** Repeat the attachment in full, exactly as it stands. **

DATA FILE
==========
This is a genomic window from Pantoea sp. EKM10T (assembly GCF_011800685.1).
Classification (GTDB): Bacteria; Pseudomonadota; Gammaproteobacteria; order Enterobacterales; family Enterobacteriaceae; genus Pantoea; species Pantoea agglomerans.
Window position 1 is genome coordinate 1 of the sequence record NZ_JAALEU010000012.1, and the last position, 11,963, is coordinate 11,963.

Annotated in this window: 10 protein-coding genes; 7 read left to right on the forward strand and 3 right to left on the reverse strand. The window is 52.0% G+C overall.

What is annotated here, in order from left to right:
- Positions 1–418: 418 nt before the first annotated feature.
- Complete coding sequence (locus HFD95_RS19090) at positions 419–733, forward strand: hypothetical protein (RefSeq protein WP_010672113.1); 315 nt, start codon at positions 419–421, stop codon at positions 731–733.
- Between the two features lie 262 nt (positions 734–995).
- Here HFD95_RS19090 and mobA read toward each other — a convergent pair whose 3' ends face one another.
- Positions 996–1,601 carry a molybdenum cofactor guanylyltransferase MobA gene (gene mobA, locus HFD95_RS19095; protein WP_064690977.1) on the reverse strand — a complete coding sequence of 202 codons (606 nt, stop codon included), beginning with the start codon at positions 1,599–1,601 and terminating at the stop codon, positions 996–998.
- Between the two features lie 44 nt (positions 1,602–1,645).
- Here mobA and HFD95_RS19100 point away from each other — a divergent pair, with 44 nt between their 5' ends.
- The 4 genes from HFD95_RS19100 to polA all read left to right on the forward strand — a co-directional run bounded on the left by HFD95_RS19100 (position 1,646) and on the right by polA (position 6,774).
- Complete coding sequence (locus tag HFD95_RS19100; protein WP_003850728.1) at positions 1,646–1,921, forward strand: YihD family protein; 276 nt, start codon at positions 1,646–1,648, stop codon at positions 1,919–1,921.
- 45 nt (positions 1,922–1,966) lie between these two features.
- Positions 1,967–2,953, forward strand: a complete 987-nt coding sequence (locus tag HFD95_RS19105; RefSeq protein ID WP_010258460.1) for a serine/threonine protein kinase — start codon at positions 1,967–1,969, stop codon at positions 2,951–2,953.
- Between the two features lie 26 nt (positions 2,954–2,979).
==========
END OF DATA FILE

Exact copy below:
This is a genomic window from Pantoea sp. EKM10T (assembly GCF_011800685.1).
Classification (GTDB): Bacteria; Pseudomonadota; Gammaproteobacteria; order Enterobacterales; family Enterobacteriaceae; genus Pantoea; species Pantoea agglomerans.
Window position 1 is genome coordinate 1 of the sequence record NZ_JAALEU010000012.1, and the last position, 11,963, is coordinate 11,963.

Annotated in this window: 10 protein-coding genes; 7 read left to right on the forward strand and 3 right to left on the reverse strand. The window is 52.0% G+C overall.

What is annotated here, in order from left to right:
- Positions 1–418: 418 nt before the first annotated feature.
- Complete coding sequence (locus HFD95_RS19090) at positions 419–733, forward strand: hypothetical protein (RefSeq protein WP_010672113.1); 315 nt, start codon at positions 419–421, stop codon at positions 731–733.
- Between the two features lie 262 nt (positions 734–995).
- Here HFD95_RS19090 and mobA read toward each other — a convergent pair whose 3' ends face one another.
- Positions 996–1,601 carry a molybdenum cofactor guanylyltransferase MobA gene (gene mobA, locus HFD95_RS19095; protein WP_064690977.1) on the reverse strand — a complete coding sequence of 202 codons (606 nt, stop codon included), beginning with the start codon at positions 1,599–1,601 and terminating at the stop codon, positions 996–998.
- Between the two features lie 44 nt (positions 1,602–1,645).
- Here mobA and HFD95_RS19100 point away from each other — a divergent pair, with 44 nt between their 5' ends.
- The 4 genes from HFD95_RS19100 to polA all read left to right on the forward strand — a co-directional run bounded on the left by HFD95_RS19100 (position 1,646) and on the right by polA (position 6,774).
- Complete coding sequence (locus tag HFD95_RS19100; protein WP_003850728.1) at positions 1,646–1,921, forward strand: YihD family protein; 276 nt, start codon at positions 1,646–1,648, stop codon at positions 1,919–1,921.
- 45 nt (positions 1,922–1,966) lie between these two features.
- Positions 1,967–2,953, forward strand: a complete 987-nt coding sequence (locus tag HFD95_RS19105; RefSeq protein ID WP_010258460.1) for a serine/threonine protein kinase — start codon at positions 1,967–1,969, stop codon at positions 2,951–2,953.
- Between the two features lie 26 nt (positions 2,954–2,979).